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A hard-hitting poem that takes us through the life of an ordinary Indian girl. All her life silenced by the shaming and finger-pointing. But no longer silent.
She was an ordinary girl,
a happy girl
born in a happy family.
an ordinary stranger spotted her from a distance
across the ground he hopped,
snaked in the crowd behind the little girl,
against her he rubbed his manhood.
She flinched. And moved away.
embarrassed, disgusted and confused.
She didn’t tell anybody.
Taking advantage of the power outage
an ordinary tuition teacher brushed her cheeks
scraped her tiny breasts
touched her thighs, every time.
Her school friend was called ‘heater’
whose jeans clad ‘modern’ legs
ordinary boys feasted their passion-filled eyes on.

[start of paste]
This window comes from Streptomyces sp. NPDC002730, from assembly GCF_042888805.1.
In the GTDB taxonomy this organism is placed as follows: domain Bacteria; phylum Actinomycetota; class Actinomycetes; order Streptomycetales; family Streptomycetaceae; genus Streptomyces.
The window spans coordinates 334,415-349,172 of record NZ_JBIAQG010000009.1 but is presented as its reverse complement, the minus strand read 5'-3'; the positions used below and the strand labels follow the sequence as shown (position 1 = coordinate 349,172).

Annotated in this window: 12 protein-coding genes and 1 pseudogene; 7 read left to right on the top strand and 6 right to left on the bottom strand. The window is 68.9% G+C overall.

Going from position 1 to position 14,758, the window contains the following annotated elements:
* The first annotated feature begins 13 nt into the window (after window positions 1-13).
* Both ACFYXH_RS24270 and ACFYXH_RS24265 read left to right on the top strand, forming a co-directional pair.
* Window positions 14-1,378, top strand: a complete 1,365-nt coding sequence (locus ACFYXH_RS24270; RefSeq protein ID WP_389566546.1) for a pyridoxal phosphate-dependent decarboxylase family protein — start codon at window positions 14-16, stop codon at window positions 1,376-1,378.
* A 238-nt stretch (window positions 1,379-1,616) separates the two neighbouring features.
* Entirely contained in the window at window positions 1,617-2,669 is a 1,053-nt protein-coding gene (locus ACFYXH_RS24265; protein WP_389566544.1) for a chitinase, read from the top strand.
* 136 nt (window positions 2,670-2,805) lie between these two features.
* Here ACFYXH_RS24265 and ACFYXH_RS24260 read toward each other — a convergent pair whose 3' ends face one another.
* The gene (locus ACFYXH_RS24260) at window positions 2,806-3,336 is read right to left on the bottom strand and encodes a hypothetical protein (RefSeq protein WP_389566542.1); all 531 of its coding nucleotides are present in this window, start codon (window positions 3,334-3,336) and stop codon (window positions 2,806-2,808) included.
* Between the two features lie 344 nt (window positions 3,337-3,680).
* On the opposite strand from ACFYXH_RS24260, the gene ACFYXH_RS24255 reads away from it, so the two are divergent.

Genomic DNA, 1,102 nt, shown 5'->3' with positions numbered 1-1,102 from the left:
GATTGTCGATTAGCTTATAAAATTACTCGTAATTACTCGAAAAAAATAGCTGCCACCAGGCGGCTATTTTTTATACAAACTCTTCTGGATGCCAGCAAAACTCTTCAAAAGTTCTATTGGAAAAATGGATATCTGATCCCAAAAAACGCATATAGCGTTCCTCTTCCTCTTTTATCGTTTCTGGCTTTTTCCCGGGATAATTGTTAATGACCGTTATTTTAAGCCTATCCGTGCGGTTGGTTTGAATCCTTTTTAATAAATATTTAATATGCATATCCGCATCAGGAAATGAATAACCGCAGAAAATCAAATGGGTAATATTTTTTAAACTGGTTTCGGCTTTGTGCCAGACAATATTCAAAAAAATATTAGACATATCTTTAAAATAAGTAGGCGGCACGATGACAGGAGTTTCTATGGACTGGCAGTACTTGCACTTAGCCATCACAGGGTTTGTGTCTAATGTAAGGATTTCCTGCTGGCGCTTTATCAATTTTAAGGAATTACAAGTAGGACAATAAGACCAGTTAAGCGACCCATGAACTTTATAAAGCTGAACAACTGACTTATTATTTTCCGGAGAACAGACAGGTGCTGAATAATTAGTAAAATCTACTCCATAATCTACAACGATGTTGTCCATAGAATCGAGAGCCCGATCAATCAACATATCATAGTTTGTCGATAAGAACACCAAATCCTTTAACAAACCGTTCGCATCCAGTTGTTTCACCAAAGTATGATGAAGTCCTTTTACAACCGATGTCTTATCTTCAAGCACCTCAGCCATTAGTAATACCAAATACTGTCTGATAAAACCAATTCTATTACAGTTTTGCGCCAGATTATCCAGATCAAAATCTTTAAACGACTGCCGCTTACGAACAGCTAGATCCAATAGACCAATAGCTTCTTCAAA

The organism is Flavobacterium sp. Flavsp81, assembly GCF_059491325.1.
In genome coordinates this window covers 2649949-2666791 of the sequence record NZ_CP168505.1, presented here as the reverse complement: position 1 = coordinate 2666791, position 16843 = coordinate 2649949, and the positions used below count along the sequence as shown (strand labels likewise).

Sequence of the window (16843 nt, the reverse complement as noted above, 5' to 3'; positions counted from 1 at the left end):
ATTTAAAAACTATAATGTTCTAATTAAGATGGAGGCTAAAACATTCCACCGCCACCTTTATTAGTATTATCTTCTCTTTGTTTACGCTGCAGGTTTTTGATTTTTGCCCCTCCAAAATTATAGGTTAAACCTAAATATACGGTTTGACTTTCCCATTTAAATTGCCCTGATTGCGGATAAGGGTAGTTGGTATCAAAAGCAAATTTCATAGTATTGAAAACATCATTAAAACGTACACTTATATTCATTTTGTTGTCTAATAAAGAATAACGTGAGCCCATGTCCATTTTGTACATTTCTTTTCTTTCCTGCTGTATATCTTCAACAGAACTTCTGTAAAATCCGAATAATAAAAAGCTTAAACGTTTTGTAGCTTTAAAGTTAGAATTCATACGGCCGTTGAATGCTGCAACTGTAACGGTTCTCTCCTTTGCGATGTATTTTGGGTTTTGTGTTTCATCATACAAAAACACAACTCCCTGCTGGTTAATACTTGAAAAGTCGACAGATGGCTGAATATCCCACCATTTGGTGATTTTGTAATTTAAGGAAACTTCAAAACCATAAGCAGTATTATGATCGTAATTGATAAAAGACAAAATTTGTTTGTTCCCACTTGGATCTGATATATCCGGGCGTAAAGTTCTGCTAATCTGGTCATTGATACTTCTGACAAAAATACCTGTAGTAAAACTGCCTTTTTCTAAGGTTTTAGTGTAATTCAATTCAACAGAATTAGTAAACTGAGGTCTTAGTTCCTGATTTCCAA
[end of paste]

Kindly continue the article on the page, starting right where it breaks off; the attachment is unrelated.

The society blamed her boldness,
told her to cover up behind a salwar.
The college boys abused, threatened the girl
because the ordinary girl dared to question
their sense of entitlement,
took them head on.
She refused to cow down.
She was told to calm down.
‘A girl’s reputation is fragile like glass’
since childhood she was fed on,
‘once broken it can’t be repaired’
She imbibed the lessons.
Eyes lowered, she hurried past them.
The pervs, the creeps on a bike,
faceless men in the Holi revelry,
the young uncles, a fellow traveller,
a dress shop assistant, a vegetable vendor,
a dairy owner, an ageing neighbor,
she lost count.
They were not the big fish.
They were all ordinary men
preying, pawing, groping an ordinary girl.
They cried. Without a cry. Swallowed their tears.
Their shattered souls, they never bared.
They would have died with them-
the secrets in the darkest nooks of their souls-
but for the #MeToo.
Isn’t it their #MeToo?
Mine. And yours too?
A version of this was first published here.
Image source: pixabay
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Curious about anything and everything. Proud to be born a woman. Spiritual, not religious. Blogger,
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